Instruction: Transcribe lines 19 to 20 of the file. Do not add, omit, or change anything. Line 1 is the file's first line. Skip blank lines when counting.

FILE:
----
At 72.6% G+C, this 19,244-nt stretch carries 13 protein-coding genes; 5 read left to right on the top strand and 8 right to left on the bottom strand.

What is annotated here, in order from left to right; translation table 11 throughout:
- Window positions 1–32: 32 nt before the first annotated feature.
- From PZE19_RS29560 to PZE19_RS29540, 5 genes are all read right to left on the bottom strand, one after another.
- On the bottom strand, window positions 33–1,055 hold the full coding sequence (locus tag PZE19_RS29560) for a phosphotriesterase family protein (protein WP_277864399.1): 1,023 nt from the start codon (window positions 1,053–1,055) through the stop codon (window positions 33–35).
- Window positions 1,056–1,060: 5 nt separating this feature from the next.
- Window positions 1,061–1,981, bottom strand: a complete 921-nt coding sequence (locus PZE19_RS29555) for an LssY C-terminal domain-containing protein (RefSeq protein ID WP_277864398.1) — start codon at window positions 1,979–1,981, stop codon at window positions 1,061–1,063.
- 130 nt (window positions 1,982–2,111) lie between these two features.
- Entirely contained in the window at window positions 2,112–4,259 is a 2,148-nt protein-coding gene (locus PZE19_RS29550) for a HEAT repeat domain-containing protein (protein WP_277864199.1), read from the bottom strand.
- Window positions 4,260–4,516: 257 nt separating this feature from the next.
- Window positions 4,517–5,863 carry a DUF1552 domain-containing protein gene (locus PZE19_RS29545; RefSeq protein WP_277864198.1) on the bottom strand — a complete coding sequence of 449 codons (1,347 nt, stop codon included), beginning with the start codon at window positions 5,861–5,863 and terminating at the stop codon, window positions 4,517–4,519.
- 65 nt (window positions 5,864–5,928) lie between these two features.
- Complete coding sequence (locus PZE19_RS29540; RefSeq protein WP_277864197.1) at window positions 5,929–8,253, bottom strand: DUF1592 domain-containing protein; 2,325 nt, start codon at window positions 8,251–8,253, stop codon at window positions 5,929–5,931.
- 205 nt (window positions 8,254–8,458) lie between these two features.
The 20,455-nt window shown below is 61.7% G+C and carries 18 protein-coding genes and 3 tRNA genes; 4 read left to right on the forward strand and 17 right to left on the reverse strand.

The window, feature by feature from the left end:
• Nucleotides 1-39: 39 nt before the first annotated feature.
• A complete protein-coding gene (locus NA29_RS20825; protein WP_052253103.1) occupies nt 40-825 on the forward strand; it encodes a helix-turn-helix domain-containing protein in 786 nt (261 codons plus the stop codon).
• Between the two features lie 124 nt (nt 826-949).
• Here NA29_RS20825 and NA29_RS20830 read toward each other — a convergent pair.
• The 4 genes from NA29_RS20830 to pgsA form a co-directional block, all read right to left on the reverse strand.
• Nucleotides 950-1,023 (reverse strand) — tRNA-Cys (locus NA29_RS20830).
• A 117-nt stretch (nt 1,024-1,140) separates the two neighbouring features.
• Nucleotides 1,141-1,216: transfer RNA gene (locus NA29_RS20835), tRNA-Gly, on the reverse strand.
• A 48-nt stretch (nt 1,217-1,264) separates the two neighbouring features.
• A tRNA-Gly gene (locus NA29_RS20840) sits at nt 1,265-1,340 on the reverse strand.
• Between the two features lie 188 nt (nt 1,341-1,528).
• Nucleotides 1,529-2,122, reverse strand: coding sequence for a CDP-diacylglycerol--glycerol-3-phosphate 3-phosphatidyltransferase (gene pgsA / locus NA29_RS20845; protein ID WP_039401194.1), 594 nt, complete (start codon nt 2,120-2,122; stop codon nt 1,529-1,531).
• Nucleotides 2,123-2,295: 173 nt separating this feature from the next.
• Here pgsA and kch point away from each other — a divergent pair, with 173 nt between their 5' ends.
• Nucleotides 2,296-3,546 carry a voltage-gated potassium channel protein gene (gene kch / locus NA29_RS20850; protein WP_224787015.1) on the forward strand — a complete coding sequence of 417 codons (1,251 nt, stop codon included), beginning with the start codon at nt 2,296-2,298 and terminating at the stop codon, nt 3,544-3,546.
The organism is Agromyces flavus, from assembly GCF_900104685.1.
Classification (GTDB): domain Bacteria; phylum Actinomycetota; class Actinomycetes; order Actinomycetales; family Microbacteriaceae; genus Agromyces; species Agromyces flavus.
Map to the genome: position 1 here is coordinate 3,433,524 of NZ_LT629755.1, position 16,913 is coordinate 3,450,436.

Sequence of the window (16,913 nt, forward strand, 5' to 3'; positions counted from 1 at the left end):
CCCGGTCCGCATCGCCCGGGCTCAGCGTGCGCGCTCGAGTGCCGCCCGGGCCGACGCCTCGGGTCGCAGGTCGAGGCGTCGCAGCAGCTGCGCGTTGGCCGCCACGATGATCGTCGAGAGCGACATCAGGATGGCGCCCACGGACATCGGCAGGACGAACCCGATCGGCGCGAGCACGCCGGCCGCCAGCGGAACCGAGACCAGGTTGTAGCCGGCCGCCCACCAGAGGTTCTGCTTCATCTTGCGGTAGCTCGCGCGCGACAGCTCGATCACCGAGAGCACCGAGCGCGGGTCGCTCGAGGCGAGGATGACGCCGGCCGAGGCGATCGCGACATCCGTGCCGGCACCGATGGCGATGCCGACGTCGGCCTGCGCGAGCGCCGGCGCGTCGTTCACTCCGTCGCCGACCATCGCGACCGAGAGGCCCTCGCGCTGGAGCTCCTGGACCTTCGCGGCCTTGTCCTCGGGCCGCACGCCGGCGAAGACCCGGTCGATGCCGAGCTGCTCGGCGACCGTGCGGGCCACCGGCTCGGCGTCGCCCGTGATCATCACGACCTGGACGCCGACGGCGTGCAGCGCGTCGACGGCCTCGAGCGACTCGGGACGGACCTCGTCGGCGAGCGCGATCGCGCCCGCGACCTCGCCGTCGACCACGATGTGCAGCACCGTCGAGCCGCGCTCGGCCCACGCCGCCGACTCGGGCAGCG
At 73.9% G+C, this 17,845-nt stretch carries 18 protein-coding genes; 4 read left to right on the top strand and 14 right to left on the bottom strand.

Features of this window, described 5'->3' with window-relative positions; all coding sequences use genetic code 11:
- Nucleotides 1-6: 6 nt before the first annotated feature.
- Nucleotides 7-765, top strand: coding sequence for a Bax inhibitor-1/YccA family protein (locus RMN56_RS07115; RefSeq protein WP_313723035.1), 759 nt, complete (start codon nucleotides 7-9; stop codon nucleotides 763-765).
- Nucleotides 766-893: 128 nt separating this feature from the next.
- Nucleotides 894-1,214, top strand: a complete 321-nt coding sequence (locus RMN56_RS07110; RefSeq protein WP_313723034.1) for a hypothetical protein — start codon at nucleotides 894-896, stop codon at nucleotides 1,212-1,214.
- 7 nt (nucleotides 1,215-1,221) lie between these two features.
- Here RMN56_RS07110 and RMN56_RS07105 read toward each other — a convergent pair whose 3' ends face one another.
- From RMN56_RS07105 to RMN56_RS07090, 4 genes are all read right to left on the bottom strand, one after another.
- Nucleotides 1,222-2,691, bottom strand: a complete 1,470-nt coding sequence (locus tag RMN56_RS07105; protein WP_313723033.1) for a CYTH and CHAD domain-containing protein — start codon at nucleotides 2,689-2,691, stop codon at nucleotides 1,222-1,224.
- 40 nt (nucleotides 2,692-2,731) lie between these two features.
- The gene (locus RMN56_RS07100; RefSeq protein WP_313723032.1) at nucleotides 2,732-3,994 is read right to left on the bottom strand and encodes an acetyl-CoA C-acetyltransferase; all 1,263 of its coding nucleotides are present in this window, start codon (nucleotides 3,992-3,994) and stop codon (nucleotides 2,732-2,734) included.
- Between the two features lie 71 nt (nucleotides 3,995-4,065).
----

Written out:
• Between the two features lie 124 nt (nt 826-949).
• Here NA29_RS20825 and NA29_RS20830 read toward each other — a convergent pair.